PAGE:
The U.S. State Department announced Wednesday it had approved a $1.1 billion arms sale to Taiwan, strengthening Taiwan’s defenses amid heightened tensions with China.
Of the proceeds, $665 million will be used for missile early warning radar systems and $355 million for up to 60 Harpoon anti-ship cruise missiles.
“At a time when China is putting Taiwan under increasing pressure, we are providing Taipei with what it needs to maintain its defense capabilities,” said Laura Rosenberger, senior White House director for China and Taiwan affairs.
Taiwan’s Ministry of Defense expressed gratitude to the United States for the $1.16 billion deal with the Biden government for the island democracy’s purchase of air-to-air and air-to-water missiles, DPA reported.
A ministry spokesman announced this morning that the Biden administration had notified the U.S. Congress in advance of the proposed sale under the Taiwan Relations Act.
The deal includes a $655 million logistics support package for an air defense radar system, 60 AGM-84L Harpoon anti-ship missiles and 100 AIM-9X Sidewinder air-to-air missiles, Taiwan’s Central Command said.
Taiwan’s total defense spending hits a record high in 2023
Taiwan’s Cabinet announced on August 24 that it would increase its defense budget by 13% to $1.88 billion next year. The record increase comes as tensions rise to their highest level in decades as China conducts large-scale military exercises.
In addition, a special budget was set up for introducing new equipment, such as fighter planes, to strengthen air and naval forces. Citing Prime Minister Su Tseng-chang, the spokesperson for the Executive Yuan, said the total defense budget for next year will be $19.41 billion, a record high.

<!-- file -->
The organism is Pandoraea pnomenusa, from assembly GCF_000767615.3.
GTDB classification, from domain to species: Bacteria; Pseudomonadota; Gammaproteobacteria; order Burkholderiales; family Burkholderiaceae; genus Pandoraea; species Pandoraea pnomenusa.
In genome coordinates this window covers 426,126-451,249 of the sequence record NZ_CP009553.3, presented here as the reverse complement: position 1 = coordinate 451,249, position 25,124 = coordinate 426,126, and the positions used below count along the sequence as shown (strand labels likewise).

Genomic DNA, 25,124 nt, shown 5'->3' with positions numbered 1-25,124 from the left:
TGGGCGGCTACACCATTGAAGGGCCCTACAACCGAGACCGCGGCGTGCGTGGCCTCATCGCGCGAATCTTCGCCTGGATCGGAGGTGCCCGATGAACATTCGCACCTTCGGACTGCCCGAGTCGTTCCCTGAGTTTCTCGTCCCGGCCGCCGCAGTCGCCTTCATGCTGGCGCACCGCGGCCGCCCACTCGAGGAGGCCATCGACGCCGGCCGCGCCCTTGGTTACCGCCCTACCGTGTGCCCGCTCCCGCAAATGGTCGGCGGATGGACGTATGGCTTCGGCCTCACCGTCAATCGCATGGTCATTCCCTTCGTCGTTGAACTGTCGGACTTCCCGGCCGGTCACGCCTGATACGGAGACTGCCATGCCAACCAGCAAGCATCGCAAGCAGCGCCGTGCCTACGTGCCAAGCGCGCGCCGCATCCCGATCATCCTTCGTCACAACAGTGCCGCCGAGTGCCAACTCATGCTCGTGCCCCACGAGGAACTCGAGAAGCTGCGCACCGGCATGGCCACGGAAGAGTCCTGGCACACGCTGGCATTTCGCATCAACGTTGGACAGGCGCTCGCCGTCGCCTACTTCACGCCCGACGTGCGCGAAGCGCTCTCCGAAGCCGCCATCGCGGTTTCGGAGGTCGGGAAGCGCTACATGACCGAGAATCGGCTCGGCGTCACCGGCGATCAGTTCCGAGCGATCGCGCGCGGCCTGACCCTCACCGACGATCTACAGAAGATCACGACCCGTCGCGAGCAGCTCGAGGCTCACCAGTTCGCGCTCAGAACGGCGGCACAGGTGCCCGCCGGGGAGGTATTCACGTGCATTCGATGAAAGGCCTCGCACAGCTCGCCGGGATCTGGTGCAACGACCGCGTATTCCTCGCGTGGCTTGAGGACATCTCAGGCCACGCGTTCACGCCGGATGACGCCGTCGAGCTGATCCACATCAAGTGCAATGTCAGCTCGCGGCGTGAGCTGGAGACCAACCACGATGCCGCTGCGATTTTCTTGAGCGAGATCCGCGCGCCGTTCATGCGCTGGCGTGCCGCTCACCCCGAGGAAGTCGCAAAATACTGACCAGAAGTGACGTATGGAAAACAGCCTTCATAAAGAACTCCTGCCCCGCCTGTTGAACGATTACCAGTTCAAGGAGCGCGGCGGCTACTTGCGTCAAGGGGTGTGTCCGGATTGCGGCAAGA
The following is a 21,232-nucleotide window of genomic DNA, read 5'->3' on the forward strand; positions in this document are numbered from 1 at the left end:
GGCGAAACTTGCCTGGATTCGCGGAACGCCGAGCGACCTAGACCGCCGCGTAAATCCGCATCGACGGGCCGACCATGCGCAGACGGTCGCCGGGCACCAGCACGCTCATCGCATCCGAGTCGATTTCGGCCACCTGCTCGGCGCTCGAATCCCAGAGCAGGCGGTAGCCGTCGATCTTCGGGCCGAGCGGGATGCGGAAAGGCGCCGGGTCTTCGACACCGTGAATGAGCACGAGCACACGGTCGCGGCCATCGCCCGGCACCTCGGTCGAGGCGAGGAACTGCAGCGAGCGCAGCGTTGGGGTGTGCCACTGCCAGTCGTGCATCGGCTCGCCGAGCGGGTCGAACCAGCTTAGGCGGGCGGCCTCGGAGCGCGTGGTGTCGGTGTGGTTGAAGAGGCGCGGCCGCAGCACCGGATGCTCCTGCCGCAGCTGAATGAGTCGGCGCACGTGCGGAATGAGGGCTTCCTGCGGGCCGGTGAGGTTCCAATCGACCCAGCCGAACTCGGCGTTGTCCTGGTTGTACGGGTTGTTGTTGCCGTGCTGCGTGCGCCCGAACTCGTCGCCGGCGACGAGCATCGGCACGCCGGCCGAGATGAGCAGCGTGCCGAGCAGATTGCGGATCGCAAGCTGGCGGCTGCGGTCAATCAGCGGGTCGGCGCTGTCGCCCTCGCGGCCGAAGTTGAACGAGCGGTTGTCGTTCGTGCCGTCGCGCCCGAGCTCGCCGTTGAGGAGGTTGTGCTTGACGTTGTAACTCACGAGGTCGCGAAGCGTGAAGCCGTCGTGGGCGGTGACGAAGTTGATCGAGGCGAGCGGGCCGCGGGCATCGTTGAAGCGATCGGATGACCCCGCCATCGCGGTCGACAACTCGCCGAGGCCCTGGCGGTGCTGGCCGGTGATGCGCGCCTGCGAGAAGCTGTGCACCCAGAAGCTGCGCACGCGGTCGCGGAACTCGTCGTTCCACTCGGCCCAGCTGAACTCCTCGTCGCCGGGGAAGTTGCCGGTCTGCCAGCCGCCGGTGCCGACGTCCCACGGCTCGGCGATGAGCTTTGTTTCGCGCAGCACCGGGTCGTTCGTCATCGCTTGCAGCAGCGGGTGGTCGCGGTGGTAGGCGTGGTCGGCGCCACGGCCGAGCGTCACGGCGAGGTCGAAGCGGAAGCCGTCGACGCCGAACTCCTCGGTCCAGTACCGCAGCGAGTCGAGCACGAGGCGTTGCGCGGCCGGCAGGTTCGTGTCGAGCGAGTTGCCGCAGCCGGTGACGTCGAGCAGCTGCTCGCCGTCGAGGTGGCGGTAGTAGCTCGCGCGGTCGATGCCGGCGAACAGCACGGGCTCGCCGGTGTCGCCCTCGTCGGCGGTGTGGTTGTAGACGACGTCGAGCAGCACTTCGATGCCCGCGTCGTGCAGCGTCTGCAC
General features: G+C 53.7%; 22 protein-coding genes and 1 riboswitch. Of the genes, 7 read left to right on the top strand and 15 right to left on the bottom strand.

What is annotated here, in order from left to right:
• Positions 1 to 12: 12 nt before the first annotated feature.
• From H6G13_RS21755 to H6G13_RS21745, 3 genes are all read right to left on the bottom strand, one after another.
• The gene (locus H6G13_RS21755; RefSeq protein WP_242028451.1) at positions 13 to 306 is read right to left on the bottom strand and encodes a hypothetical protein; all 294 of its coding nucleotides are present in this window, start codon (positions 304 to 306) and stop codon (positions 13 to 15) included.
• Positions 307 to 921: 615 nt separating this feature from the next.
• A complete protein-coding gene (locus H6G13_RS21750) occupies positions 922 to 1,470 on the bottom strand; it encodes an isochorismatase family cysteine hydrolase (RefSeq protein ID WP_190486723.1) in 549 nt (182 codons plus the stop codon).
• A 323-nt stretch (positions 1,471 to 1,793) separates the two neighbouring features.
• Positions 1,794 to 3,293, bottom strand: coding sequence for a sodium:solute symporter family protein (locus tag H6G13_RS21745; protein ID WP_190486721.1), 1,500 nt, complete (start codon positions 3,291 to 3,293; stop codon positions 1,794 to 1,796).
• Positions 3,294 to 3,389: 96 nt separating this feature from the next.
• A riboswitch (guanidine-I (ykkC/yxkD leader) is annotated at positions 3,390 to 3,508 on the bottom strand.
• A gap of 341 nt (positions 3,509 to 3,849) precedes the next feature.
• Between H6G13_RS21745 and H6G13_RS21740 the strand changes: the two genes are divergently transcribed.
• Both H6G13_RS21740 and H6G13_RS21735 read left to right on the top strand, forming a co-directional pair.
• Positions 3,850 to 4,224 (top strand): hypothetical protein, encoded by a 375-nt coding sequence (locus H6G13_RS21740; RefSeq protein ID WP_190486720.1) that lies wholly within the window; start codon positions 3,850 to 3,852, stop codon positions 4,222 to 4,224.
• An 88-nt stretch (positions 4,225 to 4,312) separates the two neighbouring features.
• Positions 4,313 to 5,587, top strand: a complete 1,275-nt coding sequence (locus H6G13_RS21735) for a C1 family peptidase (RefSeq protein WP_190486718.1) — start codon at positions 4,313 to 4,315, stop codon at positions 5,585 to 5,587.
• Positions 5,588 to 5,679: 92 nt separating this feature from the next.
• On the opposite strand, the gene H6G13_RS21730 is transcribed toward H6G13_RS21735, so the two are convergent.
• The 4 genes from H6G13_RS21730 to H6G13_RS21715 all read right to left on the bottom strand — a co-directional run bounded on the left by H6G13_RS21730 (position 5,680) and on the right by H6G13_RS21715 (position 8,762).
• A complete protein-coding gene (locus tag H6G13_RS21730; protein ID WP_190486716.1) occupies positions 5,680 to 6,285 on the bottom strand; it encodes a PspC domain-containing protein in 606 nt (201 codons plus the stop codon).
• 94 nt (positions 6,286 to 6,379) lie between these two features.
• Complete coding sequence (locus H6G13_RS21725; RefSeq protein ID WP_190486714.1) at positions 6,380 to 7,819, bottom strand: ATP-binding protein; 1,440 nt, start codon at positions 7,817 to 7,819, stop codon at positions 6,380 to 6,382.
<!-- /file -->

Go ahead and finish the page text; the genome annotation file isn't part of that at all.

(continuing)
China conducted simulations of strikes on U.S. ships
China has simulated strikes on U.S. naval ships and is determined to stop foreign troops from coming to Taiwan’s help in the event of a conflict, according to a report on Chinese war preparations reported by Reuters on Thursday.
According to a study produced for Taiwan’s parliament, the People’s Republic of China (PRC) continues to increase its military preparedness to attack Taiwan, concentrating on the island chain that spans from Japan through Taiwan, the Philippines, and Borneo, shutting China’s coastal waters.
Beijing may employ special troops to disrupt Taiwan’s command systems and cause infrastructural damage. According to the study, Jet was also capable of launching electronic strikes to disrupt communications and command systems.
On August 28, two U.S. warships passed through international waters in the Taiwan Strait and called it “fully in line” with the U.S. “One China Policy” and the pursuit of a free and open Indo-Pacific. John Kirby, the National Security Council’s strategic communications coordinator, announced on CNN that “it was planned a long time ago.”
The U.S. Navy said the cruisers Chancellorsville and Antietam were conducting a routine operation. In recent years, American warships, and occasionally ships from allied nations such as Britain and Canada, have regularly passed through the strait.
The passage of two U.S. warships through the Taiwan Strait was the first such operation since House Speaker Nancy Pelosi’s visit to Taiwan.